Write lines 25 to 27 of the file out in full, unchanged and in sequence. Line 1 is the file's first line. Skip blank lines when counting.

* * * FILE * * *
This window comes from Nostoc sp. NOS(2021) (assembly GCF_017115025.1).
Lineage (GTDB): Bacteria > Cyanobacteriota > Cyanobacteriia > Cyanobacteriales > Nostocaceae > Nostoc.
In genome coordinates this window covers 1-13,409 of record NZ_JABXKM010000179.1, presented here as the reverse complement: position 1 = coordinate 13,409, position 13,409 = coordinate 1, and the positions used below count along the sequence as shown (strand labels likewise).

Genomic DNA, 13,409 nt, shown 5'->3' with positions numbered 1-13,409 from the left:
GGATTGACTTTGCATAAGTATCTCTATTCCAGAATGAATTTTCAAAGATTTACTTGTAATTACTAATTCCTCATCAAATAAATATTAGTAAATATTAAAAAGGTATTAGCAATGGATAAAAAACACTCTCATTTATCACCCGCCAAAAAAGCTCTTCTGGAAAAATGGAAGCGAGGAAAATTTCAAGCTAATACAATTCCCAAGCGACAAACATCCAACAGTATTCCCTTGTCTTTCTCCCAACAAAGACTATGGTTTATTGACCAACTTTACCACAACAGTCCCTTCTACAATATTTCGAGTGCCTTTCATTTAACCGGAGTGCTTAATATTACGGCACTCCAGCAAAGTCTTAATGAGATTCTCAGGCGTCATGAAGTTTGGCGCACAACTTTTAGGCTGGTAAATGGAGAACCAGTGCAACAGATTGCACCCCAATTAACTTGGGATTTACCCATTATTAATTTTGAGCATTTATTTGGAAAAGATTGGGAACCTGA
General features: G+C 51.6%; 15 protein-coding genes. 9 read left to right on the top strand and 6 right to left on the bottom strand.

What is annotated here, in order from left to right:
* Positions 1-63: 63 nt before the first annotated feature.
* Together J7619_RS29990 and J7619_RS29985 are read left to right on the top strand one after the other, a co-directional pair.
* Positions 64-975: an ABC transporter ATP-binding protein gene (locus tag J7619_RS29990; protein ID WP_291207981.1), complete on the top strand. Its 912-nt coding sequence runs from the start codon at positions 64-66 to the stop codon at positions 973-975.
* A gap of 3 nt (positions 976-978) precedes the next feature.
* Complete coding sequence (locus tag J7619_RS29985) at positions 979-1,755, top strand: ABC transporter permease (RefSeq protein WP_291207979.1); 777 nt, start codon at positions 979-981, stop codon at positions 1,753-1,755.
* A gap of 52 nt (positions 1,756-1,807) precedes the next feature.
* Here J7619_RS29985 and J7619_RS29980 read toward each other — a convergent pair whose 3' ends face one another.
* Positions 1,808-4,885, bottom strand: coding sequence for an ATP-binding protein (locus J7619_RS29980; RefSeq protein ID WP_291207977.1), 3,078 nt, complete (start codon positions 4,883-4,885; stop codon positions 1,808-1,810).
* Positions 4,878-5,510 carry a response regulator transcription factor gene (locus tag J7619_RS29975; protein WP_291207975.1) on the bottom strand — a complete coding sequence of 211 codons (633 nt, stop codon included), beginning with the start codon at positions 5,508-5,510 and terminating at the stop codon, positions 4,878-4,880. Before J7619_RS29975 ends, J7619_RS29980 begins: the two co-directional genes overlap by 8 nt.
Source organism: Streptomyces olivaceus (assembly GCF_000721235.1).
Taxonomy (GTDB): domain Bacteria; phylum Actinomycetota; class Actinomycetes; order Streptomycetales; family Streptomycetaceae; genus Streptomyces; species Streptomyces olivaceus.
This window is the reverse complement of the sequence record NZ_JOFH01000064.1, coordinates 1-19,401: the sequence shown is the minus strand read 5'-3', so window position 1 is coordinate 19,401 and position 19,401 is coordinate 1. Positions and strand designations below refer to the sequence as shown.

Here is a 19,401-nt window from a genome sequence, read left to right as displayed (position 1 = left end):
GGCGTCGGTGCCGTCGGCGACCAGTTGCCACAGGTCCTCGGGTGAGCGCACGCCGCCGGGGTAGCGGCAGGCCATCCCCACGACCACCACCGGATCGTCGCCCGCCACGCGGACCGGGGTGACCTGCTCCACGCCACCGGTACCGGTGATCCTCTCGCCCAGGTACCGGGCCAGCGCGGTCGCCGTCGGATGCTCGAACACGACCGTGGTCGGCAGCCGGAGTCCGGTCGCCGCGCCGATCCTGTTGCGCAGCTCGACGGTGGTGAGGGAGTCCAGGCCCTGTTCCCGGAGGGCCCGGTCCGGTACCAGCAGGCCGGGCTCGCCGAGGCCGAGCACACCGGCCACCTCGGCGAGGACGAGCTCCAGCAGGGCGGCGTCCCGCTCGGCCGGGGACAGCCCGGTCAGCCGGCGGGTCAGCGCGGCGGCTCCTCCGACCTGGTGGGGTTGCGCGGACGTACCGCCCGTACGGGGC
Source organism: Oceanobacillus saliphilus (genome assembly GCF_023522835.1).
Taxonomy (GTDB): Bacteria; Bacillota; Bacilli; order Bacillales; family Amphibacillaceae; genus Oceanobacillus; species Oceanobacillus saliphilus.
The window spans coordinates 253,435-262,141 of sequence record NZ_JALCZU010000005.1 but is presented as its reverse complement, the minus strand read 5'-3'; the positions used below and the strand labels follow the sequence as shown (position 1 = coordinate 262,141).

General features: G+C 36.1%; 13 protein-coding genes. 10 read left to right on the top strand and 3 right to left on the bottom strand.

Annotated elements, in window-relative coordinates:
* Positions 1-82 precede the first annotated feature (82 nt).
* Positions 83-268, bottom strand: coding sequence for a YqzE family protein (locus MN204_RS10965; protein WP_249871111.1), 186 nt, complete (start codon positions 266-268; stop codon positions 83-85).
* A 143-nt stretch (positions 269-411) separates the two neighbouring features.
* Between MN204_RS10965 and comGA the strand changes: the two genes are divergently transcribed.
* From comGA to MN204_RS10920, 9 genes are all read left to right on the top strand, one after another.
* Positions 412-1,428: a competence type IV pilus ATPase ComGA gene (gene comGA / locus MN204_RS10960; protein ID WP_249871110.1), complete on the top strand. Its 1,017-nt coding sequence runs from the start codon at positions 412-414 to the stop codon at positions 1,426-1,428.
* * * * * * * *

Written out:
General features: G+C 36.1%; 13 protein-coding genes. 10 read left to right on the top strand and 3 right to left on the bottom strand.

Annotated elements, in window-relative coordinates:
* Positions 1-82 precede the first annotated feature (82 nt).